It is easy to create a website, but a production-grade website is far more difficult.  All of the [app.production] rules apply to production websites, but the following table lists some additional examples of how a robust website can be developed.

Amateur website

Production grade web application

None of the pages are compliant with W3C standards

All pages are W3C XHTML standards compliant where possible

Parts of the site only work on Internet Explorer

The site handles most major browsers due to its compliance to W3C XHTML standards

The site pushes Javascript to its limits.

The site uses minimal javascript, only when absolutely neccessary, and when it does so, all browsers are tested and verified.

It is impossible to use the web server in a load balanced environment

The application can be used in a load balanced environment without software redesign

A fixed deployment domain or IP address is assumed, so if the site is deployed elsewhere, it won't work

The site is deployment domain agnostic

Site is complex to use because developers invented their own UI

Site is simple to use because developers consulted with (sensible) UI experts.  They created a site that uses common, well-recognized navigation concepts.

The site only works if users click on the usual standard options.  Please do not click the [Cancel] button.

Both sunny and rainy day user activities are covered.  Every link on every page works.

Fatal unexpected errors (such as being unable to connect to a database) result in a crash dump screen or a “page not found” screen that the user sees.

Fatal, unexpected errors result in a nice user screen with an error reference number or at least a “try again later” message.

Each page opens a new database connection for the duration of the request and closes it afterwards.  Therefore, it will not scale because it needs a ratio of 1:1 for database connections to concurrent requests.

The web application uses a connection pool to re-use existing database connections, for performance.  Therefore it can have many more concurrent users than there are database connections.

Hackers can use a SQL injection attack to obtain data or drop tables without logging in.  This is usually accomplished by entering SQL text in login forms.  For example they could type..

' OR ''=' the password field to make the database do a query:

SELECT user FROM usertable WHERE username='fred' AND password='' OR ''='';

SQL injection is protected against on all fields by explicit detection.

Users can modify the record numbers in the URL to gain access to data that does not belong to them.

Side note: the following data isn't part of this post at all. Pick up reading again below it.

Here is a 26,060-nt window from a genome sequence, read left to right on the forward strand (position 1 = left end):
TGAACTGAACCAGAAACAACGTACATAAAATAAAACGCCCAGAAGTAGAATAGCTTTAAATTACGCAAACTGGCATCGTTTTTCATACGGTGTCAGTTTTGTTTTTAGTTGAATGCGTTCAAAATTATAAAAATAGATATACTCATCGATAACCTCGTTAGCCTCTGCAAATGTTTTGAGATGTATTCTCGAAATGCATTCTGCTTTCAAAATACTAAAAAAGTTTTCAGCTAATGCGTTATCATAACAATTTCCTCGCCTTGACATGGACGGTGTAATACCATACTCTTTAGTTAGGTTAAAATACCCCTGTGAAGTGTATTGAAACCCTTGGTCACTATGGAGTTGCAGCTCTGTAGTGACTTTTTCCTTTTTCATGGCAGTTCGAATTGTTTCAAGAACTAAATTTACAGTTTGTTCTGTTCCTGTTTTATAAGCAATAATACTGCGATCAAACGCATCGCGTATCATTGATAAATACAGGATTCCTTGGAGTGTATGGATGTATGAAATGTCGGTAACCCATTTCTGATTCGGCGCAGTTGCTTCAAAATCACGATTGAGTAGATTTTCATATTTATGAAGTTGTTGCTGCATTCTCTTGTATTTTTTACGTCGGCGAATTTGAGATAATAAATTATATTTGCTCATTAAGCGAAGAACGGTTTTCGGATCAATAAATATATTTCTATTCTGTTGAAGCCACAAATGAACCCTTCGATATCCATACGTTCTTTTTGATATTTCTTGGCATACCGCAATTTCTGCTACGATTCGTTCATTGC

URL rewriting is protected against.  Permissions are checked on every request, including form submits.  Even if it makes the application a little slower.

Errors and information messages display differently depending on what screen it is.

Users get the same kinds of errors and information messages across the entire application.

The application relies on the browser back button or javascript back(); for navigating to previous pages.

A programmatic back button is provided (eg. “<< back to my bills”)

Paginated screens hold open result sets in the database between client requests.

Pagination does not consume database cursors or result sets.

The application cannot execute without passing variables through to the web client and back again. Server values can be seen as hidden form fields by selecting “view source” on a web page.

The session is utilized to persist sensitive information between screens.

Javascript is used for navigation.  Navigation does not function when javascript is switched off, and.

All URLs are calculated by the server and are shown as links without javascript where possible.

The site has one server.

The site uses clustering and load balancing with sticky sessions to manage load.

The server runs only on WebLogic 6.1, using the specific Weblogic extensions and tools that come free with Weblogic licenses.

The server runs on any application server with minimal tweaking provided it is a compliant servlet container.

User Sessions are loaded full of information.  No screen can execute without a session in a finely tuned Session that was created using a number of previous screens.  The application memory requirements are huge.

User Sessions contain hardly any information, perhaps just a flag to indicate if the user is logged in or not.  Screens are generally independent, passing small amounts of information back and forth in the request.

A single login does two thousand physical database queries in order to display the first screen.

A single login does five physical database queries in order to display the first screen.

Class or JSP files are allowed to be changed directly on the production server without updating the source code or having to do a full release.  All developers, even those who joined the company a week ago have full write access to production servers and the database.

The only way to do a release is by following a defined release process from DEV => TEST => STAGING => PRODUCTION.  The test team must approve the release.  Senior Developers have read-only access to production servers and the database.

blog comments powered by Disqus